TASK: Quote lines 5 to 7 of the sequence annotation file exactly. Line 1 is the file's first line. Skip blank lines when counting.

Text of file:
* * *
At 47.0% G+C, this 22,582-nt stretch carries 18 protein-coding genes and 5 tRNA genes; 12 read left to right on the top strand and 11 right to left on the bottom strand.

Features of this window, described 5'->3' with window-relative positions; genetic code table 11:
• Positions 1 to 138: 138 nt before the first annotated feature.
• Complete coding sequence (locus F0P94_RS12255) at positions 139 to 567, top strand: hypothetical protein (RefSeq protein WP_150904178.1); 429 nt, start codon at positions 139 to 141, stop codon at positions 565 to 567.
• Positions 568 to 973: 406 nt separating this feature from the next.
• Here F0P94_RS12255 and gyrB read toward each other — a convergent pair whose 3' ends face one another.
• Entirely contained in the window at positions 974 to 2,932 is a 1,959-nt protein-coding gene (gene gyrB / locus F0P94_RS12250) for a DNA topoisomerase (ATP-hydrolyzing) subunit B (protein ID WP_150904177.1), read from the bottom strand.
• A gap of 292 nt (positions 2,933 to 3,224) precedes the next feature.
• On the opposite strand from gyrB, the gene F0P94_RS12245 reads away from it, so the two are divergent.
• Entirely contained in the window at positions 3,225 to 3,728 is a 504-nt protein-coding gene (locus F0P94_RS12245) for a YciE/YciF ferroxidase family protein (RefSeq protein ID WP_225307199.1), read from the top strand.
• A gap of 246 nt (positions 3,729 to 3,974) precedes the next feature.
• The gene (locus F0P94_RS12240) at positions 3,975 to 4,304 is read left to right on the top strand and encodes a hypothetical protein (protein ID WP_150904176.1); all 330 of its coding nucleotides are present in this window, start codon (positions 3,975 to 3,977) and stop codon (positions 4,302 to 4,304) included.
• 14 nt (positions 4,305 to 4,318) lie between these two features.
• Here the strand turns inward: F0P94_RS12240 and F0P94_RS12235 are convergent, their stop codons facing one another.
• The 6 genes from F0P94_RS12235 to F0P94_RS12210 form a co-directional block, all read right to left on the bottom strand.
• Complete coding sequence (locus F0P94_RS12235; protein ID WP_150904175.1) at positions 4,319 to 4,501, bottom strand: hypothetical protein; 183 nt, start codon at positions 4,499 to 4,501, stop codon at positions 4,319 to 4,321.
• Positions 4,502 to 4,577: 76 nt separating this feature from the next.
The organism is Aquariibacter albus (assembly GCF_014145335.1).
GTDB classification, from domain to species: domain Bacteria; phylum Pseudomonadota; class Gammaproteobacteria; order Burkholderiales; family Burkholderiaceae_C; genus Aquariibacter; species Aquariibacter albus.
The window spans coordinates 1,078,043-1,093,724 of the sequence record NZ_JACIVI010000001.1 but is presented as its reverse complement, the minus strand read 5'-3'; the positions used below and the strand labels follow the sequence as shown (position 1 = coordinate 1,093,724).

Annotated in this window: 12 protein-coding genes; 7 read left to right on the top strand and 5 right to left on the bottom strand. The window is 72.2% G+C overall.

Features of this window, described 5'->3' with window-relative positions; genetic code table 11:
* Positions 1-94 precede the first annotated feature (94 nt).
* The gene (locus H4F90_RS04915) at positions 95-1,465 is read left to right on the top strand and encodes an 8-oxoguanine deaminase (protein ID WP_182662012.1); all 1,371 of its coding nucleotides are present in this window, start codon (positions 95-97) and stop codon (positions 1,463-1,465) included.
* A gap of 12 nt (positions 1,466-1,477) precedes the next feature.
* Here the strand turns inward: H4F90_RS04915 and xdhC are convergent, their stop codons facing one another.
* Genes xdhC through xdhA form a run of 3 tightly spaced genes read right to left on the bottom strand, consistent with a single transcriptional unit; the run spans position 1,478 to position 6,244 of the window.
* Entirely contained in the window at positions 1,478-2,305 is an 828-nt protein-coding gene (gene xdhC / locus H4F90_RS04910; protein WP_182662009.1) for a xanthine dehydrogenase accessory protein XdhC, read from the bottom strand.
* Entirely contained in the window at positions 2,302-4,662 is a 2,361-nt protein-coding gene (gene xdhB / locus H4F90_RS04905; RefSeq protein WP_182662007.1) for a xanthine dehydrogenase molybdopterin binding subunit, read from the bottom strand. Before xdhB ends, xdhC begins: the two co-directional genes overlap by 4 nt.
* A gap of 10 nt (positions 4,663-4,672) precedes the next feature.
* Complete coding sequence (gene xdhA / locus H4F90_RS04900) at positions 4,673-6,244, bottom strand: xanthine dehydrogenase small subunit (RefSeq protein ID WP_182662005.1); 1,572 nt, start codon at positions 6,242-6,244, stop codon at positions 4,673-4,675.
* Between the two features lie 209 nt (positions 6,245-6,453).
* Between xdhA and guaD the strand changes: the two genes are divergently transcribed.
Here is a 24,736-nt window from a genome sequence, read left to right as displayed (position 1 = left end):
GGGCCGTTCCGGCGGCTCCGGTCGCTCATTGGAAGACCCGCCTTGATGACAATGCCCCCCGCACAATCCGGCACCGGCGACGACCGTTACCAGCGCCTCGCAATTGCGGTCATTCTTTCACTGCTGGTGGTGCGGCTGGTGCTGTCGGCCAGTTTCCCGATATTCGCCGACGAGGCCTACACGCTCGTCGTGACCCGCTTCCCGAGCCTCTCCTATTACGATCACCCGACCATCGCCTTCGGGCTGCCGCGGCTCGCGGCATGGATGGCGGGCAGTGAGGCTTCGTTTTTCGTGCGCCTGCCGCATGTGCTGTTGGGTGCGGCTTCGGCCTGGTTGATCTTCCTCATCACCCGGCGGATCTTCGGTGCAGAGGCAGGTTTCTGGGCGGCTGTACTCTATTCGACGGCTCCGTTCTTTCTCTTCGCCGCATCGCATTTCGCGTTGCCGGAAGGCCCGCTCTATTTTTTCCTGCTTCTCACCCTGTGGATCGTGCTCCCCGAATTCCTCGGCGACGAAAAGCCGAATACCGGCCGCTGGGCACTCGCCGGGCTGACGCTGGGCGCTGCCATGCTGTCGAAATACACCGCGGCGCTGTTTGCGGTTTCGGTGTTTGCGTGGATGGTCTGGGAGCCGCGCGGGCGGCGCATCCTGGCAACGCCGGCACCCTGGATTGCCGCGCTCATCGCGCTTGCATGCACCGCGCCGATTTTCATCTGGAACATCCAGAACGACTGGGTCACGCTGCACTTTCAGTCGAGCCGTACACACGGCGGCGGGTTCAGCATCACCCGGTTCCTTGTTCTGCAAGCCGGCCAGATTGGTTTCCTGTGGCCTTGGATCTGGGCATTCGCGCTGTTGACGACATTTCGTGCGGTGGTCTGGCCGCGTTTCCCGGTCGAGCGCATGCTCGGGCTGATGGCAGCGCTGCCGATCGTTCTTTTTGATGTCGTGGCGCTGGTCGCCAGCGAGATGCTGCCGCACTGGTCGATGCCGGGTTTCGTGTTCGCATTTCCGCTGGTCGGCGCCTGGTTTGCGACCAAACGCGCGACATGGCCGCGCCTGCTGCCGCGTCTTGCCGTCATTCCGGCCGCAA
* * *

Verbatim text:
• Positions 568 to 973: 406 nt separating this feature from the next.
• Here F0P94_RS12255 and gyrB read toward each other — a convergent pair whose 3' ends face one another.
• Entirely contained in the window at positions 974 to 2,932 is a 1,959-nt protein-coding gene (gene gyrB / locus F0P94_RS12250) for a DNA topoisomerase (ATP-hydrolyzing) subunit B (protein ID WP_150904177.1), read from the bottom strand.